estimates. Iteration continues until convergence. We ...

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Jasmine Nettiksimmons1, Kristine Yaffe1, 1San Francisco VA Medical. Center and University of California, San Francisco, San Francisco,. California, United ...


Featured Research Sessions: F3-03: Traumatic Brain Injury and Neurodegenerative Disease: From Epidemiology to Biomarkers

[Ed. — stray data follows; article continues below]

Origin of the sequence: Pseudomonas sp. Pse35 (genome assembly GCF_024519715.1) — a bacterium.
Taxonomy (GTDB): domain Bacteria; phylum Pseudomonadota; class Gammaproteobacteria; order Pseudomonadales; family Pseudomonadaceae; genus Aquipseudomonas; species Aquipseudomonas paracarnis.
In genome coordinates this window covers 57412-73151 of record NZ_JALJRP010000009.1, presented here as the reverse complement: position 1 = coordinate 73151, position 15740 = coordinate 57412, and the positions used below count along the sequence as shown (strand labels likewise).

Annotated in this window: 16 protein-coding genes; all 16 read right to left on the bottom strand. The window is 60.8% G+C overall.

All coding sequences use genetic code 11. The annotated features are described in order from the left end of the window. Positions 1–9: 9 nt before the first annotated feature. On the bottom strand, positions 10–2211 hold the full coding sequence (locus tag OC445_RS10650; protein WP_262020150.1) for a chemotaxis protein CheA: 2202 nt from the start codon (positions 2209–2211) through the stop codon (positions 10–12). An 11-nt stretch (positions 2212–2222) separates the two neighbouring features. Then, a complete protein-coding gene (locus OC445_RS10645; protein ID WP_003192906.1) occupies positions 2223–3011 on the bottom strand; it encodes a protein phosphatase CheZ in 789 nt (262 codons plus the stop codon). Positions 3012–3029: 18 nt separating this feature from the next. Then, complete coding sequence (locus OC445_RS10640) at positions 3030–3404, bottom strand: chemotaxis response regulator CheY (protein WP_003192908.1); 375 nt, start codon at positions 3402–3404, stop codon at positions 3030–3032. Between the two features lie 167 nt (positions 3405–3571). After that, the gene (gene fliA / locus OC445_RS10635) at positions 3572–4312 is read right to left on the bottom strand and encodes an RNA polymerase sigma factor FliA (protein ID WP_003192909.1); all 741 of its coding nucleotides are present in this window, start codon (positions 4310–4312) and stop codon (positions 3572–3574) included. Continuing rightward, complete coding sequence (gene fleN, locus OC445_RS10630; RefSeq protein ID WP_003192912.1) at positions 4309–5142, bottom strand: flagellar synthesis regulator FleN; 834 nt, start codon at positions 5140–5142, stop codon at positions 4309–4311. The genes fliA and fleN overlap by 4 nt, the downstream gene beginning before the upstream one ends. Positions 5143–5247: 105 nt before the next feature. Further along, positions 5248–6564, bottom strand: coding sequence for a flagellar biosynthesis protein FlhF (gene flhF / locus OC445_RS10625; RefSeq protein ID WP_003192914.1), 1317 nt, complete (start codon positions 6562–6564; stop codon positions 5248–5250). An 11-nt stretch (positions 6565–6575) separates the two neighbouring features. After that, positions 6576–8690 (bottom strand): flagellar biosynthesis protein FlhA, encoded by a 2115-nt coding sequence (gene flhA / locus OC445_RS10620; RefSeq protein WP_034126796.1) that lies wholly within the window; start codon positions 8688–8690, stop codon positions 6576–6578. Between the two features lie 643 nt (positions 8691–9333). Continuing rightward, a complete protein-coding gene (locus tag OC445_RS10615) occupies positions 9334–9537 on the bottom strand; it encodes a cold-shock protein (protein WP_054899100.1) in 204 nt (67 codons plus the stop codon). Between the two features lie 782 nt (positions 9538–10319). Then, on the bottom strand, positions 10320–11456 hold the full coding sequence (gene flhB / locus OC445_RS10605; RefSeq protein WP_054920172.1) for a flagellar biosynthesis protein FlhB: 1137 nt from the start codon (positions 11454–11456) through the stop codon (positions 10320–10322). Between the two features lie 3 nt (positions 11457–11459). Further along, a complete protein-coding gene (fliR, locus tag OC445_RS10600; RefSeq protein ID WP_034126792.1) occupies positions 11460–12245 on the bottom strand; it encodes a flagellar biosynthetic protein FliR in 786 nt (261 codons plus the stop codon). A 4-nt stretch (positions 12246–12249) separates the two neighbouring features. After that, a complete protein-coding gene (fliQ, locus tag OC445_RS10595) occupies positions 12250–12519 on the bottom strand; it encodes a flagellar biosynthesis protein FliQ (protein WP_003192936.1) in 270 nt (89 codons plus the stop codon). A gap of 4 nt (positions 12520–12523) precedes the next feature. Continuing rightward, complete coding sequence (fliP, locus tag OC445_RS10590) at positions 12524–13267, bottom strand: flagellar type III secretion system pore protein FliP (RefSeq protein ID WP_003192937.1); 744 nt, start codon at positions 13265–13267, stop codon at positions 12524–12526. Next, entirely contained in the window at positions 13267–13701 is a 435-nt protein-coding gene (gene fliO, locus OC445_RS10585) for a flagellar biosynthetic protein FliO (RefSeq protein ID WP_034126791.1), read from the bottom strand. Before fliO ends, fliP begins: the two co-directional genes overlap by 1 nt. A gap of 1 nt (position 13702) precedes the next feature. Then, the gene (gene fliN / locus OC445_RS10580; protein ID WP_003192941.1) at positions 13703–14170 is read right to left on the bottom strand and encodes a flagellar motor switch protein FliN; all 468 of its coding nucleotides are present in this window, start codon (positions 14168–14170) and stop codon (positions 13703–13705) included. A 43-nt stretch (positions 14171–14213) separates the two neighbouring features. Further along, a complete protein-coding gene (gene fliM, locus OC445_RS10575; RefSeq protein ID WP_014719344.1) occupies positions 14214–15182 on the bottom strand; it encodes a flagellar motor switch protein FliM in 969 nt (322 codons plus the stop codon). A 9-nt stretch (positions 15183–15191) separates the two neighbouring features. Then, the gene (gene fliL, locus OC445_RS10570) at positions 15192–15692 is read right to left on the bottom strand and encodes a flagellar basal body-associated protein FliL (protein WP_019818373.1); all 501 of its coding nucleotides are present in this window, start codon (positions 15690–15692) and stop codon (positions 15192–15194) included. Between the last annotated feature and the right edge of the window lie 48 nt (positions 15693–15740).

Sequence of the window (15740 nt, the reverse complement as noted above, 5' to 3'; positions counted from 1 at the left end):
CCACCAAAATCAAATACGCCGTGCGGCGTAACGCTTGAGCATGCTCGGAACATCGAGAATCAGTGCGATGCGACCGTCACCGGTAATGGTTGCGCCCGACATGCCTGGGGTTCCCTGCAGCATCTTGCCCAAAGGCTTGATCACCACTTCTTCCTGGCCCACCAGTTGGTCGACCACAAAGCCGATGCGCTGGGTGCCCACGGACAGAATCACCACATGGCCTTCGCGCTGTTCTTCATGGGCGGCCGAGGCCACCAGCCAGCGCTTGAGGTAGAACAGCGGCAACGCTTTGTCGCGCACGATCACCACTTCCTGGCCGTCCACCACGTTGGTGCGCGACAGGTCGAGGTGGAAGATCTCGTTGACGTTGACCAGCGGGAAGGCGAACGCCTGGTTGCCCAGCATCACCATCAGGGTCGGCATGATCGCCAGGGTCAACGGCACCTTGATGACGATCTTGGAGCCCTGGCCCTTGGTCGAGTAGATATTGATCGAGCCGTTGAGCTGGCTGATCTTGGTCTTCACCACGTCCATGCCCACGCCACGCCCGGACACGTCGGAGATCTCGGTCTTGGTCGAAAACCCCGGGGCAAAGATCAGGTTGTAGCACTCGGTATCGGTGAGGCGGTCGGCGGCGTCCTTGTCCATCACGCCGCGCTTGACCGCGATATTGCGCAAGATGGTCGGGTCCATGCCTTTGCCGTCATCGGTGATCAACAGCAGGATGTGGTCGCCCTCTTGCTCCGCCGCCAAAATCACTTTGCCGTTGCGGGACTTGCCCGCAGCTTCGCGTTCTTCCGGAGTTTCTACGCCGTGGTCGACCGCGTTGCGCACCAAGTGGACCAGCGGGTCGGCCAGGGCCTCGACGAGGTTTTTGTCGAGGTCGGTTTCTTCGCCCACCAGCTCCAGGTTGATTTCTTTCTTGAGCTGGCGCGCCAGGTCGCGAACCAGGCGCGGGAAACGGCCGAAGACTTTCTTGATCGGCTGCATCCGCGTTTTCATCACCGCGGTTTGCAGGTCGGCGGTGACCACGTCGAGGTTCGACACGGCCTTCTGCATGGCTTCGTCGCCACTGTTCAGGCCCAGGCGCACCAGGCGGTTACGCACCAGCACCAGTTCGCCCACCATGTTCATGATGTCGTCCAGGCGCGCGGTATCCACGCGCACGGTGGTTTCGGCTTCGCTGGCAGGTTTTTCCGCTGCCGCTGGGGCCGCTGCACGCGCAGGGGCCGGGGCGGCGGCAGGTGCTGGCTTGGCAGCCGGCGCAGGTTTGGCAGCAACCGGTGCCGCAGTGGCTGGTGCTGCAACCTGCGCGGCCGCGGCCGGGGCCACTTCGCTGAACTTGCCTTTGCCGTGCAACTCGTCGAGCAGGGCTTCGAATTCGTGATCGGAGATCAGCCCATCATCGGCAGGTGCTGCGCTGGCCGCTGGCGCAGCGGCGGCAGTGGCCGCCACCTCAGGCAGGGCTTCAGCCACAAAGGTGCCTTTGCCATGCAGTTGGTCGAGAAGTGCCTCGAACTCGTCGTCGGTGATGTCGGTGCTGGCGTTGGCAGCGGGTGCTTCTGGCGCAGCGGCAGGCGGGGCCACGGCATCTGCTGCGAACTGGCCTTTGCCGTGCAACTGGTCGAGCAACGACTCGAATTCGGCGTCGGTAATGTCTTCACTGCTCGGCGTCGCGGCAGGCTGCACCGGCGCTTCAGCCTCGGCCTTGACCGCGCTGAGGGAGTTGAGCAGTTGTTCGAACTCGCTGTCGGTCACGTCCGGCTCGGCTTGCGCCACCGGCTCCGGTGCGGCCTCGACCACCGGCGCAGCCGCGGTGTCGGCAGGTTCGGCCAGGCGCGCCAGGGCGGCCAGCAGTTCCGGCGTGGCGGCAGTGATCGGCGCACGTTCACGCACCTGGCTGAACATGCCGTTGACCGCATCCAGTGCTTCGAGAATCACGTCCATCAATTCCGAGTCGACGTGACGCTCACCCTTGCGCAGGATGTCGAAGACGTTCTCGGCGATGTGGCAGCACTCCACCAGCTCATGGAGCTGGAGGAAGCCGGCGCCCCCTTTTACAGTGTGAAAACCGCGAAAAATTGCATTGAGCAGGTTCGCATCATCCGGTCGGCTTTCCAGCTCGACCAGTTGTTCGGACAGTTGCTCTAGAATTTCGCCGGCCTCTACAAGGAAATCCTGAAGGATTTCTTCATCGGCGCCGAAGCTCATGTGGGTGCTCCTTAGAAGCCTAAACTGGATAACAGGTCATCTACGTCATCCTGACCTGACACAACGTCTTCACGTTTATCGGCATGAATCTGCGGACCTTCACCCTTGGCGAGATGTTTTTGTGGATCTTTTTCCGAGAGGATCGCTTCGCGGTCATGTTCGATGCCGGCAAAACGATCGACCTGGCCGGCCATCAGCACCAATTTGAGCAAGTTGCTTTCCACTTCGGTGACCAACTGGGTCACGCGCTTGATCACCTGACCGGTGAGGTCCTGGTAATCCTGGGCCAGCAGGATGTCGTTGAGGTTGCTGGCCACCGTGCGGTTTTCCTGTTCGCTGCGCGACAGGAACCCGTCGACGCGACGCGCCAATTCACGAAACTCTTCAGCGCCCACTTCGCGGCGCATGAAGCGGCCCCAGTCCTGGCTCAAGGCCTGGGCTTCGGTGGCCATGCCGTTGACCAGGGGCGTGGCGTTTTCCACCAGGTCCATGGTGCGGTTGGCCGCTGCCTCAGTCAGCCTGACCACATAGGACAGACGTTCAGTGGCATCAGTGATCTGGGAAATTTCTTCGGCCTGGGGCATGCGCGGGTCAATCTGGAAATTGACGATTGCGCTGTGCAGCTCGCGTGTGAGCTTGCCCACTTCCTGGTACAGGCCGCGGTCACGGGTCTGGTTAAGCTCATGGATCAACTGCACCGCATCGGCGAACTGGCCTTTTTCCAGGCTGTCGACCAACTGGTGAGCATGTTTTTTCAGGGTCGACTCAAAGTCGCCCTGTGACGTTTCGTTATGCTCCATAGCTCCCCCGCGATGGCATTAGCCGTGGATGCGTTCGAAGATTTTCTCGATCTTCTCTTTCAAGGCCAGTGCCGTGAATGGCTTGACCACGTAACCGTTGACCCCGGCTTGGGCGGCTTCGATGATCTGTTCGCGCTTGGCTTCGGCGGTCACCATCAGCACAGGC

estimates. Iteration continues until convergence. We extend this algorithm to include nonlinear effects on each outcome for age, gender, education, APOE4 genotype, A b, tau, and their interactions. Covariates are selected for each outcome at each stage of the iteration based on the Akaike Information Criterion using a generalized additive model approach. Outcome measures considered include assessments (ADAS13, MMSE, FAQ, and RAVLT), MRI brain volumetrics (hippocampus, ventricles, and entorhinal cortex), CSF (A b, tau, p-tau), and PET (PiB, Florbetapir, and FDG). Results: Similar attempts at this estimation have stratified by covariates or ignored them altogether. Our current approach will allow closed form, as opposed to bootstrap, estimation of important covariate effects for each outcome. Covariate adjustment for age is particular important since our progression curve estimates span 20 years. Conclusions: The proposed method provides improved estimates of long-term progression curves, interrogation of covariate effects, and inspection of different patterns of progression. F3-02-03